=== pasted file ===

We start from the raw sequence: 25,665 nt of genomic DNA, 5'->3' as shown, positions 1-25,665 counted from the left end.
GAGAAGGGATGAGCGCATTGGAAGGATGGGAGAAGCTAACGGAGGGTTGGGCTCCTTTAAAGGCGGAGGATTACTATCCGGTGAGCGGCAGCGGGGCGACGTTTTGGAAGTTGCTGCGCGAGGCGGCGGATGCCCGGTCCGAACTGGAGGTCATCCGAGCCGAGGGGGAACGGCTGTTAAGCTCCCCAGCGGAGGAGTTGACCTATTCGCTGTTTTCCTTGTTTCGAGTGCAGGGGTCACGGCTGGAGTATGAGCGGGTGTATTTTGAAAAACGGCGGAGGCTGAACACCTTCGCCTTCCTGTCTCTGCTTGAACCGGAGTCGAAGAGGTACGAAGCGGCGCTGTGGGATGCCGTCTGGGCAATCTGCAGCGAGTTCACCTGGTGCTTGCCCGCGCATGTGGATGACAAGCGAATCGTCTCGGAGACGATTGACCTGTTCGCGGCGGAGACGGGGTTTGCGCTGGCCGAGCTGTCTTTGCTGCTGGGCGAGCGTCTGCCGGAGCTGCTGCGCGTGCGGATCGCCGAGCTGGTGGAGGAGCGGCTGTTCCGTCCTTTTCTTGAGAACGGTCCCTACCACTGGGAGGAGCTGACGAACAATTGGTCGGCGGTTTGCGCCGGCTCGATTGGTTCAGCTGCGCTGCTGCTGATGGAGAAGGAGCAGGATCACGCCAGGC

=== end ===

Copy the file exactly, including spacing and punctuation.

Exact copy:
We start from the raw sequence: 25,665 nt of genomic DNA, 5'->3' as shown, positions 1-25,665 counted from the left end.
GAGAAGGGATGAGCGCATTGGAAGGATGGGAGAAGCTAACGGAGGGTTGGGCTCCTTTAAAGGCGGAGGATTACTATCCGGTGAGCGGCAGCGGGGCGACGTTTTGGAAGTTGCTGCGCGAGGCGGCGGATGCCCGGTCCGAACTGGAGGTCATCCGAGCCGAGGGGGAACGGCTGTTAAGCTCCCCAGCGGAGGAGTTGACCTATTCGCTGTTTTCCTTGTTTCGAGTGCAGGGGTCACGGCTGGAGTATGAGCGGGTGTATTTTGAAAAACGGCGGAGGCTGAACACCTTCGCCTTCCTGTCTCTGCTTGAACCGGAGTCGAAGAGGTACGAAGCGGCGCTGTGGGATGCCGTCTGGGCAATCTGCAGCGAGTTCACCTGGTGCTTGCCCGCGCATGTGGATGACAAGCGAATCGTCTCGGAGACGATTGACCTGTTCGCGGCGGAGACGGGGTTTGCGCTGGCCGAGCTGTCTTTGCTGCTGGGCGAGCGTCTGCCGGAGCTGCTGCGCGTGCGGATCGCCGAGCTGGTGGAGGAGCGGCTGTTCCGTCCTTTTCTTGAGAACGGTCCCTACCACTGGGAGGAGCTGACGAACAATTGGTCGGCGGTTTGCGCCGGCTCGATTGGTTCAGCTGCGCTGCTGCTGATGGAGAAGGAGCAGGATCACGCCAGGC